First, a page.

We leave tomorrow morning for San Jose, the airport, and home. We are ready. 12-14 days is a good length of time for vacation because at the end I really REALLY want to be home and doing something.
I changed this trip. I remember my first trip as an adult to somewhere warm, humid, foreign, and densely populated. It was to Cabo San Lucas. I remember stepping outside the airport and the smell hitting my nose. We are living HERE for a WEEK?!?! The smell of warm, humid, foreign, densely populated countries is strange and I didn’t like it. It smells like cooking fat mixed with a hint of garbage and a tinsy bit of over-scented sanitizer (for some reason people love the super scented soaps here). It is stagnate. It reminded me of standing outside a portapotty at a hot summer festival. I hated it, it was foreign, unclean, and gross.
I also remember stopping at a shack for carnitas on the way from to airport to our super posh gated house. We stopped at a SHACK with POOR people for FOOD!! I was sure we were all going to die from worms, e.coli, or just because it was WEIRD.
I was a jerk.
I didn’t realize that my next trip to somewhere foreign, hot, humid, and south would be a lot more intense. We went to Nicaragua. But here I was with someone I trusted and I became fascinated with the country, politics, people, and life. It was beautiful. There, I started to love the street food, the markets, the LARGE city. The smell still bothered me.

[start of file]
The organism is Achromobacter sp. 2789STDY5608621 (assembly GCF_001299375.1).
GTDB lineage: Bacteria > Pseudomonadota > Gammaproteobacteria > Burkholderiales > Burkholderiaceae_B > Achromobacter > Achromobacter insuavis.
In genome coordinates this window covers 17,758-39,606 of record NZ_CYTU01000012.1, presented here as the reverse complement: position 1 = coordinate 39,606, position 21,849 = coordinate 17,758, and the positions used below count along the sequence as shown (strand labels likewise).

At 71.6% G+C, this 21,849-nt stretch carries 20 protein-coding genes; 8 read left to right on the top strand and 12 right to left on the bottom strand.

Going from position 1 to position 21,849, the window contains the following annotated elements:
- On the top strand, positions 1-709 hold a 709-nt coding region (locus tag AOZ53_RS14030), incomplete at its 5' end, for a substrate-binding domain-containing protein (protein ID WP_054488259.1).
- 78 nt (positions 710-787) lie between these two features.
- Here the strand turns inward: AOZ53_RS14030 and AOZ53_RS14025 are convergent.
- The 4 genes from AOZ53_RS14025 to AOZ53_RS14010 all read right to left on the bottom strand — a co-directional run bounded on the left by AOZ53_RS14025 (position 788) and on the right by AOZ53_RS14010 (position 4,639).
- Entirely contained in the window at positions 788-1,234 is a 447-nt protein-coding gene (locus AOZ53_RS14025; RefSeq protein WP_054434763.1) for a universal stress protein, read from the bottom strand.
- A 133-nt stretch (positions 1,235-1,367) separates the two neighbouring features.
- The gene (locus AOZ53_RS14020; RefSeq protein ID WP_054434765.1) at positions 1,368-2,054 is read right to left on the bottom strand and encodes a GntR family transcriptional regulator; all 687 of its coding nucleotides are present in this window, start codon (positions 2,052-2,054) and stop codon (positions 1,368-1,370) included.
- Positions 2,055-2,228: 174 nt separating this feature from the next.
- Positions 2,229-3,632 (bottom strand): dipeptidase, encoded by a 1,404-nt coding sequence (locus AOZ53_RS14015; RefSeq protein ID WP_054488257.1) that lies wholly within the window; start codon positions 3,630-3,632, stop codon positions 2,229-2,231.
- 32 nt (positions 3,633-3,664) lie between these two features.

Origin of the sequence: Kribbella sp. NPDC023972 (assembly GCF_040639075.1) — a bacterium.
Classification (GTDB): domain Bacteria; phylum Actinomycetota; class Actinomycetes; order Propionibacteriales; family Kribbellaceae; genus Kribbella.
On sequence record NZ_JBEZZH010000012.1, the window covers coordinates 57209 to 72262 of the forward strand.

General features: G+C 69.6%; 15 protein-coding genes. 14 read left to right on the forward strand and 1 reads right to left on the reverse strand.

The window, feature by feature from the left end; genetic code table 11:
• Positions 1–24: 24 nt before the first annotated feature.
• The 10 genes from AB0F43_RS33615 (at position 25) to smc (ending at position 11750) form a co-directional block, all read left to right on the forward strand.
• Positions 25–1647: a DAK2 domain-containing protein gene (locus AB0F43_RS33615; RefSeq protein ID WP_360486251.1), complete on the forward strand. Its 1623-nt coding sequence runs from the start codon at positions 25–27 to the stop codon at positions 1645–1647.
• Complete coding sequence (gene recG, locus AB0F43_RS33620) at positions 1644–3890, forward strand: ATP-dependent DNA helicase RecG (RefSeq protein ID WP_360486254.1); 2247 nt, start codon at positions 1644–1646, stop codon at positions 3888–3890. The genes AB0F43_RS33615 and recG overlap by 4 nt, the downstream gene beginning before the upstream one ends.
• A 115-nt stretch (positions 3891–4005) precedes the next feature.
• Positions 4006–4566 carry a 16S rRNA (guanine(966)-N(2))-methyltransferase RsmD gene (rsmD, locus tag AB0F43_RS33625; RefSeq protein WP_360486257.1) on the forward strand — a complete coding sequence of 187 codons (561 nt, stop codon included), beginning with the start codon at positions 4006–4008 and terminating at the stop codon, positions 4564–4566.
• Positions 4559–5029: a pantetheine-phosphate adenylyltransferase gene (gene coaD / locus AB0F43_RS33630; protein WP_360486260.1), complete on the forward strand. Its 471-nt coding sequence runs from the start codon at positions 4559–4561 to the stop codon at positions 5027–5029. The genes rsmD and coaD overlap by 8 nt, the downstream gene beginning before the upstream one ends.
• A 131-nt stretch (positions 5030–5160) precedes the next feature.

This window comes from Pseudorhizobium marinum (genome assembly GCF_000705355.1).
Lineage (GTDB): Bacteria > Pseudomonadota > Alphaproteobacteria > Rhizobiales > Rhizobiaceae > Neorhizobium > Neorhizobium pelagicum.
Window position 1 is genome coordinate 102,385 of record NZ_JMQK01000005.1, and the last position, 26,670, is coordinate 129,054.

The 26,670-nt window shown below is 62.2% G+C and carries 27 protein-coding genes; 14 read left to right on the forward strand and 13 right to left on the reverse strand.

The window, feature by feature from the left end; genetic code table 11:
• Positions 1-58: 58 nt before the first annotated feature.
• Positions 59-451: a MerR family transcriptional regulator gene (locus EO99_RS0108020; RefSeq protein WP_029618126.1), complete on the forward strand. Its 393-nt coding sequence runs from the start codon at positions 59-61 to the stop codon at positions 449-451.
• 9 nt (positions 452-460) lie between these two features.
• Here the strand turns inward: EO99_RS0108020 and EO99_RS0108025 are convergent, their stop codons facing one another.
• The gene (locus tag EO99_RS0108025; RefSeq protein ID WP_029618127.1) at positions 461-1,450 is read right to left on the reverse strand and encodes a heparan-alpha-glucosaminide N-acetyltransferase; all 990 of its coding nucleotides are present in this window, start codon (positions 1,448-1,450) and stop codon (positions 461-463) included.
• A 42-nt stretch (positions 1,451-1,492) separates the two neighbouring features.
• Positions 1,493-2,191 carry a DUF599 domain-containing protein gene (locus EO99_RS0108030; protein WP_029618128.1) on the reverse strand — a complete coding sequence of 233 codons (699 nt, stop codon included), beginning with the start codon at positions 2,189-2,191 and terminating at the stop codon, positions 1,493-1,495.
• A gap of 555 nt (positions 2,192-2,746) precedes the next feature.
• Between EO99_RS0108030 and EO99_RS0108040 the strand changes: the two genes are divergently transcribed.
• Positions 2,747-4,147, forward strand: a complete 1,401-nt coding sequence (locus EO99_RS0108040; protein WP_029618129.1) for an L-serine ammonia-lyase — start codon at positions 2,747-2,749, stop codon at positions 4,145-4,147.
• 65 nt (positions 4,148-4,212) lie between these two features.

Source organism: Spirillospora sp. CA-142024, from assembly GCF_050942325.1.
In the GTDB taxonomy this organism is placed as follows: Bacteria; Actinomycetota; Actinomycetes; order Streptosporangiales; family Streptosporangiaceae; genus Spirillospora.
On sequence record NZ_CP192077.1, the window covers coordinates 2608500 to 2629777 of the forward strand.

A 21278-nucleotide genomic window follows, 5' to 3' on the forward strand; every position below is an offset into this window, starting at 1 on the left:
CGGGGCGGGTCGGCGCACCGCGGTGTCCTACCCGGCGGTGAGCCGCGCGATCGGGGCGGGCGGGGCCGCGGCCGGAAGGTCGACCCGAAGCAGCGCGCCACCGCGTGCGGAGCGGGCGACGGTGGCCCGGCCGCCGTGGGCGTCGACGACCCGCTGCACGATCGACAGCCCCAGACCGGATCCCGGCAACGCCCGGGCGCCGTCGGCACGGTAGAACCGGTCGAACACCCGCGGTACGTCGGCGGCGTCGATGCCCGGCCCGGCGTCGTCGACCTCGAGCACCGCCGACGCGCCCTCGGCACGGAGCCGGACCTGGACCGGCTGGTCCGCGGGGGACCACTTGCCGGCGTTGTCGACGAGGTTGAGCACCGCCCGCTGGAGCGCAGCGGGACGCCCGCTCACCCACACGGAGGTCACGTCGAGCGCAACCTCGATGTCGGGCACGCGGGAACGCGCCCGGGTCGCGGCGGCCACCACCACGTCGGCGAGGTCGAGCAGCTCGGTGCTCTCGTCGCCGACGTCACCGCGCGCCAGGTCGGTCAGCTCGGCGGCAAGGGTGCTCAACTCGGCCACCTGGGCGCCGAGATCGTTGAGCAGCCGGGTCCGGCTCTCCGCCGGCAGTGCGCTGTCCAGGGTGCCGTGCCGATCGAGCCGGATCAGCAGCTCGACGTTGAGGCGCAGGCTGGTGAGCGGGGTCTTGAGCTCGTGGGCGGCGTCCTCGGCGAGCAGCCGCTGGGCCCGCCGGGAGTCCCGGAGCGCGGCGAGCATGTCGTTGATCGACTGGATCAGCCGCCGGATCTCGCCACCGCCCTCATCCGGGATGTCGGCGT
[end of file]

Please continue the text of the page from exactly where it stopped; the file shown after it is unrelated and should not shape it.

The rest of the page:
When we arrived for this trip, I Stepped out of the airport in San Jose and readied myself for the air—ready for the blast of uncomfortable heat that seems to close in. It blasted me…. I liked it.
This is what changed—I am comfortable here, I move easily through the air and heat. I love the smell. When I smell something new and odd I want to find out what it is and not run to my very cold home and crawl under the blankets.
Puntarenas, where we have been for the last 13 days, is a city and a state. As a state it extends down the whole Pacific side of Costa Rica and is full of surf towns and sites to see and ziplines hurdling tourists down rainforests. As a city it sits North and is on the inside of a bay at the tip of a narrow point (more a spit), hence the name. It, by US standards, seems more like a large town but I have no idea how many people live here so it could be town or city. The guide books refer to Puntarenas as one of the least touristy places in Costa Rica. This is true, I think, as far as white people go (there were Costa Rican tourists). We rented one of the few vacation houses and there are a lot of half built hotels that are ten year old dreams of larger ambitions. There is nothing really to do for the US tourist except sit in your compound or travel somewhere else. This is why I strongly suggest you come here- just don’t walk on the beach with your camera. You can eat, shop, and lay in the sand with the people who live here and always travel for the day to something super touristy. I love it.
The town seems poor, poor, poor and dangerous. But gates are custom in countries south of ours. Guards are status and (usually) unnecessary for protection. Now I notice there are pretty nice cars behind those gates and catch glimpses of swimming pools through doors to inner courtyards. That is not to say that there isn’t poverty. There is poverty everywhere here. But, there are also just people living, having families, enjoying life.
Again, I’ve changed.